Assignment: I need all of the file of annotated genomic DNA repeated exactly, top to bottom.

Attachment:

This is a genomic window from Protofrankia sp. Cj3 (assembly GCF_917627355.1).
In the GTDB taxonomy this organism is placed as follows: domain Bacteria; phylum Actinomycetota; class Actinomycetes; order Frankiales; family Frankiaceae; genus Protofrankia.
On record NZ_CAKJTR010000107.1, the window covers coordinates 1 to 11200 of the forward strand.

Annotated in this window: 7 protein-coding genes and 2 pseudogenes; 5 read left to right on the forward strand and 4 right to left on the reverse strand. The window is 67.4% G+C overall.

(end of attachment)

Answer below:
This is a genomic window from Protofrankia sp. Cj3 (assembly GCF_917627355.1).
In the GTDB taxonomy this organism is placed as follows: domain Bacteria; phylum Actinomycetota; class Actinomycetes; order Frankiales; family Frankiaceae; genus Protofrankia.
On record NZ_CAKJTR010000107.1, the window covers coordinates 1 to 11200 of the forward strand.

Annotated in this window: 7 protein-coding genes and 2 pseudogenes; 5 read left to right on the forward strand and 4 right to left on the reverse strand. The window is 67.4% G+C overall.